- Example: Infinite, straight current carrying wire
- Example: Magnetic field of a coaxial cable
- Example: Magnetic field of a perfect solenoid
- Example: Magnetic field of a toroid
- Example: Magnetic field profile of a cylindrical wire
- Example: Variable current density
7.3 Ampere’s Law
Since there are many similarities between electric field and magnetic fields, we adopted an approach to the magnetic field cases, as we did earlier for the electric field, which we have seen that the source of the electric field was a charge which generated its own electric field. In turn, if we place any other charge inside of this electric field, that electric field, as an external electric field, exerted a force on that other charge.
The first part of these interactions, in other words, how the electric field was generated from its source, was first calculated through an experimental law, which we called it Coulomb’s Law. It was an experimental law, and it was equal to, in its most general form, as a constant, Coulomb constant, 1 over 4πϵ0 times integral of dq over r2 times the unit vector r̂ pointing along the direction of this position vector r. And, of course, this was for the charge distribution’s case which was treated such that it was divided into incremental, very small charges, and each one of those charges were treated like a point charge.
Later on we have studied the point charge formations, specifically an electric dipole. If we recall that, that was a system which was consisting of two equal magnitude but opposite sign charges separated by a very small distance from one another.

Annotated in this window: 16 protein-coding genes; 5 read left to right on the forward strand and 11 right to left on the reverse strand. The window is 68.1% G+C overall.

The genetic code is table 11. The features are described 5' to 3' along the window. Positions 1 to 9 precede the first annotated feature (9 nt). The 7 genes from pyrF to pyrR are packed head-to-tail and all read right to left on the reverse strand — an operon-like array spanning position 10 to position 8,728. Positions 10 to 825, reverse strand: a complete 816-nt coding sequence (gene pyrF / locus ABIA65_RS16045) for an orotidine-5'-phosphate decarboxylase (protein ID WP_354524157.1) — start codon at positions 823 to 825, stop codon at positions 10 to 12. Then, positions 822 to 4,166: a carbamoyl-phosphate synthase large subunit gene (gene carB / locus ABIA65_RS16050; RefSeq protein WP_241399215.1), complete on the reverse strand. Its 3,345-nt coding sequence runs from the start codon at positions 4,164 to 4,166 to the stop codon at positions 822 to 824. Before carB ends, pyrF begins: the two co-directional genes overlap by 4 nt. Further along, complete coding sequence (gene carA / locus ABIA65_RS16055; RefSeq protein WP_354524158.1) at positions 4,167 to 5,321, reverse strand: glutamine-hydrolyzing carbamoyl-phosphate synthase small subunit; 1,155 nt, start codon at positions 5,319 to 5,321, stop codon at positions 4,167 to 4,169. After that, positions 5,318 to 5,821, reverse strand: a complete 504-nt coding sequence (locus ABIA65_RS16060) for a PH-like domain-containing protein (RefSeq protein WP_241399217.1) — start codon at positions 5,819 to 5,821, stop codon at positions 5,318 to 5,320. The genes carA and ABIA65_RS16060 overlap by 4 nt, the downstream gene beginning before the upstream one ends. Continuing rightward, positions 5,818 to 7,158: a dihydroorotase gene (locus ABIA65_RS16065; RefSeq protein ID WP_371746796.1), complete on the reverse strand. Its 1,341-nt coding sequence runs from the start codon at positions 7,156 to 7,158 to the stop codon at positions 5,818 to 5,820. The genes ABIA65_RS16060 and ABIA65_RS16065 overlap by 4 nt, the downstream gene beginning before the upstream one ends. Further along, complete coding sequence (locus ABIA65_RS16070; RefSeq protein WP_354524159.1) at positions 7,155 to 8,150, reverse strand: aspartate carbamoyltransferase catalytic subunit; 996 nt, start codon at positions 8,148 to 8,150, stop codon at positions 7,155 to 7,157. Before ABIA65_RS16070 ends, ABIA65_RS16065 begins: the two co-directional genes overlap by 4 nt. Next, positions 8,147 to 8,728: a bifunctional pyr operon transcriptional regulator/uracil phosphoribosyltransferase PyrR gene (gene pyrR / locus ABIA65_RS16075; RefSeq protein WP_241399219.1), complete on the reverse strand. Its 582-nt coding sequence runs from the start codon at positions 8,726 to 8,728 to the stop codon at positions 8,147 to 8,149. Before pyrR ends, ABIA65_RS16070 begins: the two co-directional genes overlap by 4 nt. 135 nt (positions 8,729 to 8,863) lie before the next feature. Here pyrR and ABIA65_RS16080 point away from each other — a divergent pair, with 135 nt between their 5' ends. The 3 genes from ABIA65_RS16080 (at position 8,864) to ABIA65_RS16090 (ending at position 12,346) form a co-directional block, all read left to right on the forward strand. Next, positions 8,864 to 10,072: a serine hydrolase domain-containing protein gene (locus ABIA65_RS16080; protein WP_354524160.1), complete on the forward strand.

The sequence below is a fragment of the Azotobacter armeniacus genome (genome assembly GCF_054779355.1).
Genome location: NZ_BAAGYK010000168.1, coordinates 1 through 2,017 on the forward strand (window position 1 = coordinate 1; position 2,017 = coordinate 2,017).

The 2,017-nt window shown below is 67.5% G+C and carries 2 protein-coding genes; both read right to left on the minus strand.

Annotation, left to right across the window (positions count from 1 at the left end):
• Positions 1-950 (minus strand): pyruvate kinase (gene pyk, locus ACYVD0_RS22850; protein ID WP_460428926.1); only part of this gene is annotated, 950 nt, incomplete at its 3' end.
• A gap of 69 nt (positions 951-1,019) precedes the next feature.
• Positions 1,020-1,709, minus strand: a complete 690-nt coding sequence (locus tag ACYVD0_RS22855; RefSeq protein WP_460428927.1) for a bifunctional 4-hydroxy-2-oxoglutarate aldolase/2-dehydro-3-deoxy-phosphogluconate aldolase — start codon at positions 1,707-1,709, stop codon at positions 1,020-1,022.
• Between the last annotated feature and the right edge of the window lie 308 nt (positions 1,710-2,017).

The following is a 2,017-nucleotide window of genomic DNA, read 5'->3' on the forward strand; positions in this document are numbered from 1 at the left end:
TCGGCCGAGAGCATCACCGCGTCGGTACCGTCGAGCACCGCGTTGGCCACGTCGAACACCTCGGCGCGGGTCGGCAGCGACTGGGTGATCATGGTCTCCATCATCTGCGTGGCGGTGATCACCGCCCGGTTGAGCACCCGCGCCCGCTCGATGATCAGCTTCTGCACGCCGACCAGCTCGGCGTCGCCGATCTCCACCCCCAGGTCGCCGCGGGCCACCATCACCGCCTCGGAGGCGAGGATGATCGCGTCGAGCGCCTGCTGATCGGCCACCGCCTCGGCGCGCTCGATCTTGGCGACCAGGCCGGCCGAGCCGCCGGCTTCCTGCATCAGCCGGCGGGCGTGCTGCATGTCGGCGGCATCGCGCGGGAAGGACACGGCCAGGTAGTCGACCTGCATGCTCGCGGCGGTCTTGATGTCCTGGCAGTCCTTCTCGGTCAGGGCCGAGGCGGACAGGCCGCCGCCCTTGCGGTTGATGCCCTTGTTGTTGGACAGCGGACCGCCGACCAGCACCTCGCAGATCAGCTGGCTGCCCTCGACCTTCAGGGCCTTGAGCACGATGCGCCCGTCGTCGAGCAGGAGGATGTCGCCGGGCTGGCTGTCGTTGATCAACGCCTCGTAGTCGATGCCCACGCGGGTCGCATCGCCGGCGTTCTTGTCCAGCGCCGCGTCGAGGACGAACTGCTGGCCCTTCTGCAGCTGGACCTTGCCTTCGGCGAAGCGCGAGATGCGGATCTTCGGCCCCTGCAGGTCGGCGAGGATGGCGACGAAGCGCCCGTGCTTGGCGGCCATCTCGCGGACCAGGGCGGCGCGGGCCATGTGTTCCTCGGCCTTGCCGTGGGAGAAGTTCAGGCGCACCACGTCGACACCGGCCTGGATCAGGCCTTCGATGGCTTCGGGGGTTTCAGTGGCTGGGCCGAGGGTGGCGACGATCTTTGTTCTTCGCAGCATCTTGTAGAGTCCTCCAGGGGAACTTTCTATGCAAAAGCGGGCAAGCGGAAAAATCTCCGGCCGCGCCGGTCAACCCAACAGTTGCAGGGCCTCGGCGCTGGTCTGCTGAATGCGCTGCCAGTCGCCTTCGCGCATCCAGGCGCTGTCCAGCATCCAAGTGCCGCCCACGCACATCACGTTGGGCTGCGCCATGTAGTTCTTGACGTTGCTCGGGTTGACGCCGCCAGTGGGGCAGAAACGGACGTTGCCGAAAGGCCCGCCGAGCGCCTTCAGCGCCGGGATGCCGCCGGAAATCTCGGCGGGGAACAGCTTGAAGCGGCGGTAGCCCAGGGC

We have calculated the electric field of such a system along the axis of the dipole, some z distance away from the dipole. For the case of z much, much greater than d, we have found that electric field, which was equal to a quantity we defined as magnetic dipole moment vector divided by 2πϵ0z3. The magnetic dipole moment vector was such that, or the magnitude of this vector was such that the magnitude of the charge of the dipole times the separation distance, and it pointed always from negative to positive charge.
Alright. We have seen that the source of magnetic fields is a moving charge, qv, or moving charges, electric current, which generates the associated magnetic field, and again, we will see a little bit later if we place any other moving charge or a current carrying wire inside of this magnetic field, let’s see, q other v, we will see that that external magnetic field relative to this moving charge will generate a force on that moving charge or current carrying conductors.
We started to analyze the first part of this interaction, how the magnetic field is generated from its source, and that was calculated, like in the case of electric fields, by means of an experimental law which was called Biot-Savart Law. The mathematical form of this law for a single charge was given as B is equal to μ0 over 4π qv cross unit vector along position vector r divided by r2.
Here, if we have a charge moving at a certain velocity and r represented the position vector drawn from charge to the point of interest and unit vector r̂ is the unit vector along that direction. And that was the mathematical form of the Biot-Savart Law, so in a way that corresponds to the Coulomb’s Law in the case of electrical interactions.
Then we went ahead and calculated the magnetic field of a current loop, specifically a circular current loop along its axis, and we have seen that when we consider such a loop carrying a current i, the magnetic field along the axis that it generates, for this case, is in vertical direction, pointing upward direction. Again, if you represent the location of this point relative to the center as z and the radius of the loop as big R, and for z, much, much greater than big R case, we have found out that the magnetic field is equal to μ0 over 2π, times a quantity which we defined as magnetic dipole vector μ divided by z3.